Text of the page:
Thursday, December 29, 2011

Compassion: The preface

I want to write an epistle on compassion.  First I need to clear my head of all the confusion generated by my verification of my sources.  So, here goes.

Compassion: (n) a feeling of deep sympathy and sorrow for another who is stricken by misfortune, accompanied by a strong desire to alleviate the suffering.

This made me wonder if sympathy is the right word.  I always thought sympathy was a disconnected understanding of another's feelings, while empathy was an understanding from a mutual experience.  Shouldn't the better word be empathy?  Unfortunately, while researching the differences between sympathy and empathy, I discovered every person seems to have a different understanding of the two words.  How then, can I understand compassion if I cannot understand the definition?

My research seemed to come to a stand still.  So what happens when I don't learn what God wants me to learn?  God increases the volume of the message.  I'm standing in line with my wife, waiting for a Master Chef audition, and we meet another contestant.  Her name, in her language, means "compassion".  Then we go wandering into various stores in search of Christmas presents and my wife points out a small version of the Mandala of compassion.  I believe when we don't learn the lessons before us, God presses the point.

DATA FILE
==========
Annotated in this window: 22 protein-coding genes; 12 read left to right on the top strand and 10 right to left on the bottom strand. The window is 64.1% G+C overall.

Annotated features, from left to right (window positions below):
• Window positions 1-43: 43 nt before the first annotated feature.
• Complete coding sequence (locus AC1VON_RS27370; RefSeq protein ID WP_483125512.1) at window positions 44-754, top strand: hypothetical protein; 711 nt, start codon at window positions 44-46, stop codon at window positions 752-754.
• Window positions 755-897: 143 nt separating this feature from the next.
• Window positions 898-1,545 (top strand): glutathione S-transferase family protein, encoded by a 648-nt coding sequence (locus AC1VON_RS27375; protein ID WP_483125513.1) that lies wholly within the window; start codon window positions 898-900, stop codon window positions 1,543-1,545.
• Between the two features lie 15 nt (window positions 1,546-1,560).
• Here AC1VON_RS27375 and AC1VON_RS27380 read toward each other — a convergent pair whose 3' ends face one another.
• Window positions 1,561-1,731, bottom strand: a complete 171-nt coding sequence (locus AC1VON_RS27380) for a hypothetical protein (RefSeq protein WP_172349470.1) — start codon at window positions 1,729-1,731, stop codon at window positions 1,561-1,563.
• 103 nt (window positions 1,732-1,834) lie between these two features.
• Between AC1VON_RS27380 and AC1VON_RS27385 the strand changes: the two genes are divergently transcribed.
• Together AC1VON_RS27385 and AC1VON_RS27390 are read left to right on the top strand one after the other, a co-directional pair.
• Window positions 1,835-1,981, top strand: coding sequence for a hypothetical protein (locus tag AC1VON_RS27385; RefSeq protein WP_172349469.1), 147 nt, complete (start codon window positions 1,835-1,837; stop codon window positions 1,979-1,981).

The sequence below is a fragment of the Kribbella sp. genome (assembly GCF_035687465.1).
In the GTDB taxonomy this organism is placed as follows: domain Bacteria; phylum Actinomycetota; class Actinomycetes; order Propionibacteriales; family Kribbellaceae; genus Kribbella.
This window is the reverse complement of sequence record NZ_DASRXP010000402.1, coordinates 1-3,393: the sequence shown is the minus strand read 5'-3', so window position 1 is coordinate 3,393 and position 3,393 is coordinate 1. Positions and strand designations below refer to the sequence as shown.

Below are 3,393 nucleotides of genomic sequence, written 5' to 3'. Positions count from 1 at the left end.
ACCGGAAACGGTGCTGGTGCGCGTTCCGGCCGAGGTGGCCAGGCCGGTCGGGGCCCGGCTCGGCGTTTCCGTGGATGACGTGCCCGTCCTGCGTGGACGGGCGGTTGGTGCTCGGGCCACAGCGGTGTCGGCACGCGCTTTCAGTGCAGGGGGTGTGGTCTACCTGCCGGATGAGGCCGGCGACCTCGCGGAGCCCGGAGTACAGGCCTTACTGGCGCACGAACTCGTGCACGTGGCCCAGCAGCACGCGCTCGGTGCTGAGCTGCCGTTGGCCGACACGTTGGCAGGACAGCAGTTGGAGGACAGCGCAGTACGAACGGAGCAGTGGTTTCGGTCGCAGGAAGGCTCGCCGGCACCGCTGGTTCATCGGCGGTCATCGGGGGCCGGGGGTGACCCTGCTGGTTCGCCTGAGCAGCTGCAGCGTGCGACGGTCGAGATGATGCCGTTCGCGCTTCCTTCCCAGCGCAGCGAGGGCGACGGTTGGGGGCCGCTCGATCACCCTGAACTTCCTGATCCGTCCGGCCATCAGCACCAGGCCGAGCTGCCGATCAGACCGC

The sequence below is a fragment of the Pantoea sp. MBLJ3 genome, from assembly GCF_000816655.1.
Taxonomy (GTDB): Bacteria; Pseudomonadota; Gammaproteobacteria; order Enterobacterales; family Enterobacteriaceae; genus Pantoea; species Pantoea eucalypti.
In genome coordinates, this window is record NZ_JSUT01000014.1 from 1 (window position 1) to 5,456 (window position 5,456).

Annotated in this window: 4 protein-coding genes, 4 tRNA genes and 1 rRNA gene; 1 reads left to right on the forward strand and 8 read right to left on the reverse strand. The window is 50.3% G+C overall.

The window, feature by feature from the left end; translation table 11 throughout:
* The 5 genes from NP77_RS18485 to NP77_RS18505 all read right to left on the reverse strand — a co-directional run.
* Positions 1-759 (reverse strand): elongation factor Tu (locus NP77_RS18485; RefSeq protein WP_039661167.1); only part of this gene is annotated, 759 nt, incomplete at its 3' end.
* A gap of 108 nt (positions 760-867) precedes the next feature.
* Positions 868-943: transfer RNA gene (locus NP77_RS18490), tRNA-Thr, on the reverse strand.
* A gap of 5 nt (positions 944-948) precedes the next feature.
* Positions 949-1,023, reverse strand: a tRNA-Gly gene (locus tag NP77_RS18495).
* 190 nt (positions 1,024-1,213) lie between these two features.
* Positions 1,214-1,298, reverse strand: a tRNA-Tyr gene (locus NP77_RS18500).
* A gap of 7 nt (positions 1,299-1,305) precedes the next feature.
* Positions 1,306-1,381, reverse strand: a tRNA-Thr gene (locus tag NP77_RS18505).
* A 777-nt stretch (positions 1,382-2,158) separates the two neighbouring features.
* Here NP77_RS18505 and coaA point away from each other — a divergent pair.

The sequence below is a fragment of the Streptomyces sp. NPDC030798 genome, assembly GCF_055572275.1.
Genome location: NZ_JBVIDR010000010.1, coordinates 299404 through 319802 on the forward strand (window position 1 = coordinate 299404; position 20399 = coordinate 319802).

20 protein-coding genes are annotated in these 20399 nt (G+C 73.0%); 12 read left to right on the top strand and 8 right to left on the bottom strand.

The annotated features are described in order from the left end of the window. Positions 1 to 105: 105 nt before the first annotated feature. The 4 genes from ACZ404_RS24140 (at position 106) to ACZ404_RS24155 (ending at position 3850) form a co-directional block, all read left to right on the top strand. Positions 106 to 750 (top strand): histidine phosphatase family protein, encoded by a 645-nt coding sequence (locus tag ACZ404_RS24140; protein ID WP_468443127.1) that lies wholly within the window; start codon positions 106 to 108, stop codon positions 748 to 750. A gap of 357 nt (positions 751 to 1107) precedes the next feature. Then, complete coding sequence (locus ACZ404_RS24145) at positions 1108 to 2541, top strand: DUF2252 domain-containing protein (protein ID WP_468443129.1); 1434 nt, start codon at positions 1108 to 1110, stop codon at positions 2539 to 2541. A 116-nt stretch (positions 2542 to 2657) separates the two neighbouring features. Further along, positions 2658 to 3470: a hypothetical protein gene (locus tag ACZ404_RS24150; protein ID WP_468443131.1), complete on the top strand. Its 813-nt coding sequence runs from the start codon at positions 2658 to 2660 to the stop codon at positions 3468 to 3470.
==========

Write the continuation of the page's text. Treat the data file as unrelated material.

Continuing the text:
So, back to my study.

I once challenged myself to find the fewest words to wrap up everything God wants us to know.  Is there one word to define everything?  I started with the golden rule.  Jesus was asked about the most important commandment.  Love God.  But Jesus doesn't stop there.  He goes on to talk about how we are to interact with one another.  Perhaps "love" is all we need.

Off I went to look up the meaning of love.  I will not waste your time with the waste of time I spent looking for a clear definition. There are too many meanings for the word and simply using the word love without a back story for the word would create more confusion than clarity. To simply say “Love one another” leaves too much to interpretation.  I thought “Show compassion to one another” would be clearer.

Unfortunately, most definitions of compassion presuppose the object of one’s compassion is somehow suffering.  Besides, the use of the word sympathy has almost as many meanings as love.  What is needed is a cleaner definition of God’s desire for us.  Something like “Show compassion to one another” without the need for the recipient to be suffering or the giver to have any form of sorrow for the recipient.  More like: Take the time to understand the needs, fears, and desires of one another.  Then make the effort to help them achieve their goals.

Naturally, my mind spins off into various gyrations of this statement.  Are we to fulfill one another’s fantasies or whims?  What about conflicting goals of different people?  What about people who want another person to suffer?  It seems even my simple statement generates its own issues and lack of clarity.

Now I know why this is taking so long to sort out.  I will have to mull on this more.

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